Man squeezing bluem® toothpaste onto a soft toothbrush

Benefits of Fluoride

To determine whether to use fluoride, it’s good to know what fluoride actually does.

Fluoride strengthens the enamel, making it less receptive to acids, and it promotes the recovery of surface cavities. If you have a high caries susceptibility (i.e. many cavities), brushing with fluoride toothpaste can be beneficial.

Brushing your teeth thoroughly with fluoride toothpaste is one of the most effective ways of preventing tooth decay. Using fluoride toothpaste as part of a regular oral hygiene routine is a cost-effective way to prevent tooth decay and the need for more expensive dental treatments such as fillings, crowns, or root canals.

Fluoride can also help reduce tooth sensitivity by strengthening enamel and blocking microscopic tubules that lead to nerve endings in the teeth.

In addition, fluoride toothpaste not only benefits teeth but also helps maintain gum health. By preventing tooth decay, fluoride reduces the risk of gum disease, as bacteria from decayed teeth can contribute to gum inflammation and infection.

Due to concerns with the levels of fluoride in toothpaste, there is a readily available range of fluoride toothpaste in various formulations and strengths. Bluem® Toothpaste uses calcium fluoride, which is the natural version of fluoride.

Another one of the most common types of fluoride is sodium fluoride. This is a synthetic, industrial version and has been shown to be far more harmful. Bluem toothpaste with calcium fluoride contains only essential, natural ingredients which can help prevent and treat, bleeding and infected gums, as well as other oral complaints such as peri-implantitis and periodontitis.

Unlike many of the unproven risks of fluoride toothpaste, the positive effect of fluoride is supported by decades of scientific research and clinical studies that have demonstrated the effectiveness of fluoride in preventing tooth decay and promoting oral health.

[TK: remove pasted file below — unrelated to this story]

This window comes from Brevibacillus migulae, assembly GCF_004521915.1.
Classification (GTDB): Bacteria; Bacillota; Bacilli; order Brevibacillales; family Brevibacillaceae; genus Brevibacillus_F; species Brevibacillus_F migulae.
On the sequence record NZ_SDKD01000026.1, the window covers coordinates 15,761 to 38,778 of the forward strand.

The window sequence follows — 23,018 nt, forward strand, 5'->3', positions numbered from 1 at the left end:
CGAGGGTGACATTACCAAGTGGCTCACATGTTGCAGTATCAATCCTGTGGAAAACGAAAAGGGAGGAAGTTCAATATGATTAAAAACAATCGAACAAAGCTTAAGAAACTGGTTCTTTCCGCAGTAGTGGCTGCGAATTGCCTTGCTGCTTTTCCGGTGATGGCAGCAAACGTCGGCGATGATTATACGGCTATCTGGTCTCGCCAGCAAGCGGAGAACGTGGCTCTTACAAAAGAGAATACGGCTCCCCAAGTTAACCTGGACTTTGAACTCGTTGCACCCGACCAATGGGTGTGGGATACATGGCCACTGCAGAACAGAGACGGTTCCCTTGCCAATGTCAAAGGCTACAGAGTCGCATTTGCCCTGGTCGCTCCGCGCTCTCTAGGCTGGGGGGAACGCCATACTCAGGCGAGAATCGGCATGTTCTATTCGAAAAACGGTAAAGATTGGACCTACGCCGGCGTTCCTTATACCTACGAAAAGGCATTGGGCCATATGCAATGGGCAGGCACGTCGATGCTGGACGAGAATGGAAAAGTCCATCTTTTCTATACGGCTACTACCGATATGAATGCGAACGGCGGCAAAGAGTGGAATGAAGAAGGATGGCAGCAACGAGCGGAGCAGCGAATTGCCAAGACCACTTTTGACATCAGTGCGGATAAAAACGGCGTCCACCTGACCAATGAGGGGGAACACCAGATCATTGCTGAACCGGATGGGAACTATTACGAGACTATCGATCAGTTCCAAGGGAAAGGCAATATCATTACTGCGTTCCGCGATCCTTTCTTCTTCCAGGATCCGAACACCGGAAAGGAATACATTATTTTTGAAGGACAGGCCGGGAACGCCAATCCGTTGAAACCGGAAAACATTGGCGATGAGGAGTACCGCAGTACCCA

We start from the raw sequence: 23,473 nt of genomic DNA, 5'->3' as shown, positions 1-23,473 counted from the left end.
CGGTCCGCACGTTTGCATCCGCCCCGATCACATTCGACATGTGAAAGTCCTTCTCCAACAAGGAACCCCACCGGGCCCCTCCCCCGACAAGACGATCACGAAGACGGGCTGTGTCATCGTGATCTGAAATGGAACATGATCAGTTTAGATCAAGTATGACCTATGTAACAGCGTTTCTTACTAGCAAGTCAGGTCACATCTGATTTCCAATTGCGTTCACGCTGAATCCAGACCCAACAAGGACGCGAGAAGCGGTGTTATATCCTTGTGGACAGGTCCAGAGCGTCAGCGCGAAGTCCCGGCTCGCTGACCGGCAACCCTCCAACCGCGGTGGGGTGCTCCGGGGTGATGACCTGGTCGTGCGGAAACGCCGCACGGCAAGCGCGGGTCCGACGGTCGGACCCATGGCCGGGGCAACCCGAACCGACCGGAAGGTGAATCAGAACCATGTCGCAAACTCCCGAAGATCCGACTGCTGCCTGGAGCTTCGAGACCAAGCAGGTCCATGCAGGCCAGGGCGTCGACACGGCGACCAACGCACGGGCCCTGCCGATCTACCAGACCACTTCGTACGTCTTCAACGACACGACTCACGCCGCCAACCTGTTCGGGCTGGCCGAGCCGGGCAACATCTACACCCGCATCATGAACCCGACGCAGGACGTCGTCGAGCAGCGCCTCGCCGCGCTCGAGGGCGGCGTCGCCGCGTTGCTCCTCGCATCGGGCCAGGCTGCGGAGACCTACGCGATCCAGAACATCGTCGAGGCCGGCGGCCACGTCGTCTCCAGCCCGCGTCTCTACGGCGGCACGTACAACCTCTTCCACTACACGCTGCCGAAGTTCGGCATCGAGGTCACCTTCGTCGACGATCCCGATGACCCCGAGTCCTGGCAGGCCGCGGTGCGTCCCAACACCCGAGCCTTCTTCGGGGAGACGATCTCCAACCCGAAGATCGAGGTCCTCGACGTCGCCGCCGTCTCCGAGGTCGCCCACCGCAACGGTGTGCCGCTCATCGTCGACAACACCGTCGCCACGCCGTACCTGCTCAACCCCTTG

The overwhelming evidence supports the use of fluoride toothpaste as a cornerstone of preventive dental care.

Dental implant model

Fluoride’s Effect on Dental Implants

One good reason to avoid fluoride in your toothpaste is when it comes to dental implants.

Most implants are made with titanium, and research has shown that fluoride reacts to the titanium surface layer in implants. This can corrode and damage your implant.

This is why it is recommended that people with implants brush with a toothpaste that contains no fluoride to avoid this corrosive effect.

To summarise, the high fluoride concentration and the acidic pH in toothpaste used to prevent caries may modify the surface structure of implants made of titanium.

Oxidative agents thicken and condense the titanium dioxide layer on the surface of titanium and improve its stability against corrosion effects, while reductive agents like fluoride may have the opposite effect and attack this layer.

Results from tests have demonstrated that fluoride strongly binds to the titanium surface and modifies its structure in the case of fluoride-containing gels.

A dental professional will likely recommend using a fluoride-free toothpaste to help maintain implants or other oral prosthesis.

Dental professional in a white coat


While fluoride toothpaste can contribute to overall oral health and may indirectly support the success of dental implants, it’s essential to follow the specific care instructions provided by your dentist or oral surgeon.

This may include using specialised oral hygiene products recommended for dental implants and attending regular dental check-ups to monitor the health of your implants and surrounding tissues.

Though the debate will continue if fluoride is needed or not needed in our toothpaste or even water supply, there is an abundance of information and research that supports focusing on your oral health, as keeping a healthy mouth helps keep a healthy mind and body.

Add bluem® to Your Oral Health Routine

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Sold in more than 30 countries worldwide, our oral care products are specifically developed to prevent and treat oral problems such as inflamed gumsperiodontitis and peri-implantitis.

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Remember; healthy mouth, healthy body.